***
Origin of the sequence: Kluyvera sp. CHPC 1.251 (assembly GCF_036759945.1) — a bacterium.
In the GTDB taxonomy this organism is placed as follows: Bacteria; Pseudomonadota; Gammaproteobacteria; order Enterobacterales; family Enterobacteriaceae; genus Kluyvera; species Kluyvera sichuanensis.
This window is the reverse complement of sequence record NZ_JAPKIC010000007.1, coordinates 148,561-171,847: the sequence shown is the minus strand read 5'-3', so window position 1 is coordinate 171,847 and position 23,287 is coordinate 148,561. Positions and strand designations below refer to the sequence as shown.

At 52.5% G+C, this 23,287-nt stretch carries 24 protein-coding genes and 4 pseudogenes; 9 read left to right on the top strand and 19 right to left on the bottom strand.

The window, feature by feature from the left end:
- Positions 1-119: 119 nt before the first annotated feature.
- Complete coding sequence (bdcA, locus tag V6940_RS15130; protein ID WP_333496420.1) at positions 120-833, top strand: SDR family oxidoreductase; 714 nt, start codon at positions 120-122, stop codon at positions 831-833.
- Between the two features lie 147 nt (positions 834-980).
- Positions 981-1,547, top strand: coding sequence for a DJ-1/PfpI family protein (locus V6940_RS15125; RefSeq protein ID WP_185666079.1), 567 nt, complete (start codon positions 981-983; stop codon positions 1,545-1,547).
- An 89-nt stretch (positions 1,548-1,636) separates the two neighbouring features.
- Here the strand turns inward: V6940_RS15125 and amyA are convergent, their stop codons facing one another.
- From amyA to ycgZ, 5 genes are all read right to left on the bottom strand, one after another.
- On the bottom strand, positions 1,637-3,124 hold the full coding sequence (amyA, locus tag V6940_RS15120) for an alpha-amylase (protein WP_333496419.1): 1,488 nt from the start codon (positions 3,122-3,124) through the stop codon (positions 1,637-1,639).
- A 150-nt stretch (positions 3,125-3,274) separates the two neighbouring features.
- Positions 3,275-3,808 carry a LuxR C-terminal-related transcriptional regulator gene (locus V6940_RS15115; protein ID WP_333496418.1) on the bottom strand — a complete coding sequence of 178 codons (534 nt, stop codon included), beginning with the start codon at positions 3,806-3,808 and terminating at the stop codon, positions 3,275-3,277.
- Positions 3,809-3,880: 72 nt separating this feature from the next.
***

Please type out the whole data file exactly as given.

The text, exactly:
Origin of the sequence: Kluyvera sp. CHPC 1.251 (assembly GCF_036759945.1) — a bacterium.
In the GTDB taxonomy this organism is placed as follows: Bacteria; Pseudomonadota; Gammaproteobacteria; order Enterobacterales; family Enterobacteriaceae; genus Kluyvera; species Kluyvera sichuanensis.
This window is the reverse complement of sequence record NZ_JAPKIC010000007.1, coordinates 148,561-171,847: the sequence shown is the minus strand read 5'-3', so window position 1 is coordinate 171,847 and position 23,287 is coordinate 148,561. Positions and strand designations below refer to the sequence as shown.

At 52.5% G+C, this 23,287-nt stretch carries 24 protein-coding genes and 4 pseudogenes; 9 read left to right on the top strand and 19 right to left on the bottom strand.

The window, feature by feature from the left end:
- Positions 1-119: 119 nt before the first annotated feature.
- Complete coding sequence (bdcA, locus tag V6940_RS15130; protein ID WP_333496420.1) at positions 120-833, top strand: SDR family oxidoreductase; 714 nt, start codon at positions 120-122, stop codon at positions 831-833.
- Between the two features lie 147 nt (positions 834-980).
- Positions 981-1,547, top strand: coding sequence for a DJ-1/PfpI family protein (locus V6940_RS15125; RefSeq protein ID WP_185666079.1), 567 nt, complete (start codon positions 981-983; stop codon positions 1,545-1,547).
- An 89-nt stretch (positions 1,548-1,636) separates the two neighbouring features.
- Here the strand turns inward: V6940_RS15125 and amyA are convergent, their stop codons facing one another.
- From amyA to ycgZ, 5 genes are all read right to left on the bottom strand, one after another.
- On the bottom strand, positions 1,637-3,124 hold the full coding sequence (amyA, locus tag V6940_RS15120) for an alpha-amylase (protein WP_333496419.1): 1,488 nt from the start codon (positions 3,122-3,124) through the stop codon (positions 1,637-1,639).
- A 150-nt stretch (positions 3,125-3,274) separates the two neighbouring features.
- Positions 3,275-3,808 carry a LuxR C-terminal-related transcriptional regulator gene (locus V6940_RS15115; protein ID WP_333496418.1) on the bottom strand — a complete coding sequence of 178 codons (534 nt, stop codon included), beginning with the start codon at positions 3,806-3,808 and terminating at the stop codon, positions 3,275-3,277.
- Positions 3,809-3,880: 72 nt separating this feature from the next.